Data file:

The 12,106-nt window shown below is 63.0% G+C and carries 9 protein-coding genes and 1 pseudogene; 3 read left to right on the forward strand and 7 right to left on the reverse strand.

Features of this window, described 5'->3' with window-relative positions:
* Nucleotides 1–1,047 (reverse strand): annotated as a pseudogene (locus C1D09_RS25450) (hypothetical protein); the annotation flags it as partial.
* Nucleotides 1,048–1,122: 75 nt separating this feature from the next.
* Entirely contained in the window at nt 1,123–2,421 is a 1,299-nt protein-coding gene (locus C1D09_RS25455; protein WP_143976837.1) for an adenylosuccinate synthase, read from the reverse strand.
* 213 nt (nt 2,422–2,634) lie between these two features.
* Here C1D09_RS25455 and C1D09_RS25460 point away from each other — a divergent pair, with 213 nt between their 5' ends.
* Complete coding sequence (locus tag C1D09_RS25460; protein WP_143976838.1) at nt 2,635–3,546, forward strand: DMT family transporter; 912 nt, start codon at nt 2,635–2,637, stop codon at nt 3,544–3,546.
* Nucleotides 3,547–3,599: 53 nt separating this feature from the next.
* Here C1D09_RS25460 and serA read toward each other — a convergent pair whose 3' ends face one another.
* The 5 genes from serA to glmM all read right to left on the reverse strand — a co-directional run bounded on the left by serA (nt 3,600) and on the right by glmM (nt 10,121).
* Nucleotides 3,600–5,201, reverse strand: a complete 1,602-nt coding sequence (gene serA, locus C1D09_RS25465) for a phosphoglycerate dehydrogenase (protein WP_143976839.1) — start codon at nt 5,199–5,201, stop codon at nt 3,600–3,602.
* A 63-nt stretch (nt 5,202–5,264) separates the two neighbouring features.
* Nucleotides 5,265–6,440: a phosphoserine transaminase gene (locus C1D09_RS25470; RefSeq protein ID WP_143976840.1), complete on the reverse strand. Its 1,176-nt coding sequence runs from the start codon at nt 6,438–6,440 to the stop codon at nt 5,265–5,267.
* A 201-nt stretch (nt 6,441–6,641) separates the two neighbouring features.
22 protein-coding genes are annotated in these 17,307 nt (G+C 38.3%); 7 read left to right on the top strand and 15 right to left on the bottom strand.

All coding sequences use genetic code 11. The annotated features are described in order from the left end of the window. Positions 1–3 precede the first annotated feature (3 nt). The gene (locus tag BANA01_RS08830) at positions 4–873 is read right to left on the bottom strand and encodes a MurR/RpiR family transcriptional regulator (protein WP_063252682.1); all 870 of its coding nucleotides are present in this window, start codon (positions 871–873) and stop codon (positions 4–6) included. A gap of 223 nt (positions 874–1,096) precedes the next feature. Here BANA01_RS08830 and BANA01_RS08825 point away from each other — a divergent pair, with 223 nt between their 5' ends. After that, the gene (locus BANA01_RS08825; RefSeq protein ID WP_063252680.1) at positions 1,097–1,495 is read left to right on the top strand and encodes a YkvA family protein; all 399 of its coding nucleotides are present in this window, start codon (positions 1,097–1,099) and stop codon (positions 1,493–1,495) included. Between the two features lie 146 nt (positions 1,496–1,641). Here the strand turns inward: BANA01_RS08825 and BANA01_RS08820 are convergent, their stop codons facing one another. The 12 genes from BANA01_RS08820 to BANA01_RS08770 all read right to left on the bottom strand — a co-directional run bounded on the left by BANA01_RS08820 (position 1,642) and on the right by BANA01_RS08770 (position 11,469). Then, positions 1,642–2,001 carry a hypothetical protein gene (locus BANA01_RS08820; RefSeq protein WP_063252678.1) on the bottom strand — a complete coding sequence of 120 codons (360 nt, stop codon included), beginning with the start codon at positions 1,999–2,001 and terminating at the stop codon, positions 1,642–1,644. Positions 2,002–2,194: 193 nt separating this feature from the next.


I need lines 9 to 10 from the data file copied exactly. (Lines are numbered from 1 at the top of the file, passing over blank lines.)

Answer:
* Nucleotides 3,547–3,599: 53 nt separating this feature from the next.
* Here C1D09_RS25460 and serA read toward each other — a convergent pair whose 3' ends face one another.